The "Seed Treaty” is the younger sibling of the Convention on Biological Diversity (CBD). It shares the objectives of the CBD while focusing on plant genetic resources for food and agriculture: their conservation and sustainable use, and, for species listed in Annex 1 of the Treaty, the access and the fair and equitable sharing of benefits.
Plant genetic diversity is probably more important for farming than any other environmental factor, simply because it is the factor that enables adaptation to changing environmental conditions such as plant diseases and climate. Thus, it’s essential for food security both in short and long term to ensure the sustainable management of these resources.
The Seed Treaty was adopted in 2001 and entered into force in 2004. As of March 2013, 126 countries and the European Union are contracting parties.
The core elements of the Seed Treaty include:
Conservation of plant genetic resources through both ex situ (gene banks) and in situ/on farm measures (Article 5)
Sustainable use of plant genetic resources (Article 6) through promoting diverse farming systems; strengthening research which enhances biological diversity by maximizing intra- and inter-specific variation for the benefit of farmers, especially those who generate and use their own varieties and apply ecological principles in maintaining soil fertility and in combating diseases, weeds and pests; promoting plant breeding efforts with the participation of farmers; and promoting the expanded use of local and locally adapted crops.
According to Art. 6 (g), sustainable use also includes reviewing and adjusting breeding strategies and regulations concerning variety release and seed distribution. The question of how intellectual property rights on plants impact genetic diversity, traditional knowledge and farming systems is thus relevant to sustainable use of plant genetic resources.
Recognition of Farmers’ Rights (Article 9): The Seed Treaty recognizes the enormous contribution that the local and indigenous communities and farmers of all regions of the world, particularly those in the centers of origin and crop diversity, have made and will continue to make for the conservation and development of plant genetic resources which constitute the basis of food and agriculture production throughout the world. It gives governments the responsibility for implementing Farmers' Rights, and lists measures that could be taken to protect and promote these rights:
- The protection of traditional knowledge relevant to plant genetic resources for food and agriculture;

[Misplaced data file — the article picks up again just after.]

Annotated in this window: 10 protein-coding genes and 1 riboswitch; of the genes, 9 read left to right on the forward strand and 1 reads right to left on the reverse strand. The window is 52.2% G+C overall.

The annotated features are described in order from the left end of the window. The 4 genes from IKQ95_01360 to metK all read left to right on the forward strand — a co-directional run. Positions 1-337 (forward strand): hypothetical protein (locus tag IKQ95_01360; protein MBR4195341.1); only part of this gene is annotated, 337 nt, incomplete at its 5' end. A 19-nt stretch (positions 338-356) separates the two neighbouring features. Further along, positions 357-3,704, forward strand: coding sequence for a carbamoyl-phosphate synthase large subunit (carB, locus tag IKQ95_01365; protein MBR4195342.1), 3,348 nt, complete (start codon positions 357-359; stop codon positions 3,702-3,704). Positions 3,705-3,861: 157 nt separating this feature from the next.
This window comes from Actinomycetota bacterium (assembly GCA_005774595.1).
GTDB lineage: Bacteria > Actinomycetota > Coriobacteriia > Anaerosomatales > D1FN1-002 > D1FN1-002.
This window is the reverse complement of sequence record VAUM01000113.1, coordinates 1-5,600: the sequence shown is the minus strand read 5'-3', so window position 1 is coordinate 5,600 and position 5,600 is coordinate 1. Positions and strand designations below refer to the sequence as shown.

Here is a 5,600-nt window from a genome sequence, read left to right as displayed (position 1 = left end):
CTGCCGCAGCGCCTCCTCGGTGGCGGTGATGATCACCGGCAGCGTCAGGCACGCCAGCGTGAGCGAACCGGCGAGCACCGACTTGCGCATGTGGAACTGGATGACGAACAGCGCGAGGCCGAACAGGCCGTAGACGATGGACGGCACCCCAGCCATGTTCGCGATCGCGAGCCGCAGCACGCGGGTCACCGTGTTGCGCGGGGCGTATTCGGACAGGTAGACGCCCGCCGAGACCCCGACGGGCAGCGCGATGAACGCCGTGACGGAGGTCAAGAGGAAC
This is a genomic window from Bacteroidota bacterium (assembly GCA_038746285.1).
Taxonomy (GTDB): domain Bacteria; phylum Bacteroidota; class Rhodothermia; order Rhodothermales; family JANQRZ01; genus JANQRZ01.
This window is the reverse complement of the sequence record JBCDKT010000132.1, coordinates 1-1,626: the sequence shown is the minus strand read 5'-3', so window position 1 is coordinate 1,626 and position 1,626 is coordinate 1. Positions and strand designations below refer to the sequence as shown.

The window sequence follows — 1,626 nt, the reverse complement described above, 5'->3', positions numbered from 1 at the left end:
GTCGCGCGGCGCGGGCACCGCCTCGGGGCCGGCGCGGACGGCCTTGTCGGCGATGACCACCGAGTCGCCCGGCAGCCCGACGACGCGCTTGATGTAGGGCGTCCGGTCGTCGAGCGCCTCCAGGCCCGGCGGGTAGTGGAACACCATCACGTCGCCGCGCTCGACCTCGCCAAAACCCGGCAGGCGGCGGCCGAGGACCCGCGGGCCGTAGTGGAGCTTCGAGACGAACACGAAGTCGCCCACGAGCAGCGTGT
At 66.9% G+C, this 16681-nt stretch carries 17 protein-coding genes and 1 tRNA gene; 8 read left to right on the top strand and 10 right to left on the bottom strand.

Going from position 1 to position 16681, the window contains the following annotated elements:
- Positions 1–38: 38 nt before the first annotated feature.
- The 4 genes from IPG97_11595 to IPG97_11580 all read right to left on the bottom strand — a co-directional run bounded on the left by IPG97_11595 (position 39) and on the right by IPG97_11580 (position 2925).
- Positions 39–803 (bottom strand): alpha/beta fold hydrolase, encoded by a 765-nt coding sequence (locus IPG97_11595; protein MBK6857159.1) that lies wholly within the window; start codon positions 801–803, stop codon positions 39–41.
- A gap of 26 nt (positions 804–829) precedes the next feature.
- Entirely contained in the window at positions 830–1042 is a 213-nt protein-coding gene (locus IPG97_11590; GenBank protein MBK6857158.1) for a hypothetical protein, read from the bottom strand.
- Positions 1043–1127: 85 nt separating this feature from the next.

- The right to equitably participate in sharing benefits arising from the utilization of plant genetic resources for food and agriculture; and
- The right to participate in making decisions, at the national level, on matters related to the conservation and sustainable use of plant genetic resources for food and agriculture.
Establishment of a multilateral system for access and benefit sharing. This system facilitate the access to genetic resources of the 64 species included in the Annex 1 of the treaty as well as establishes a fund for benefit sharing primarily in support of farmers in all countries, especially in developing countries, and countries with economies in transition, who conserve and sustainably utilize plant genetic resources for food and agriculture. Also non-monetary benefit sharing mechanisms are suggested such as capacity building, technology transfer and exchange of information (articles 10-13).
When the ITPGRFA was negotiated, UPOV member countries insisted that although farmers' rights are globally important, they are subject to national law. This simple provision allows UPOV member states to ignore the farmers' rights to save, echange and sell protected varieties, because national law already exists to protect breeders' rights but not farmers' rights. However, countries are free at national lrevel to strike a balance between farmers' and breeders' rights.
See also: http://www.planttreaty.org/
Claudio Chiarolla, Institut du développement durable et des relations internationales (IDDRI), Paris, France and Stefan Jungcurt , Institute for Advanced Sustainability Studies (IASS), Potsdam, Germany (March 2011): Outstanding Issues on Access and Benefit Sharing under the Multilateral System of the International Treaty on Plant Genetic Resources for Food and Agriculture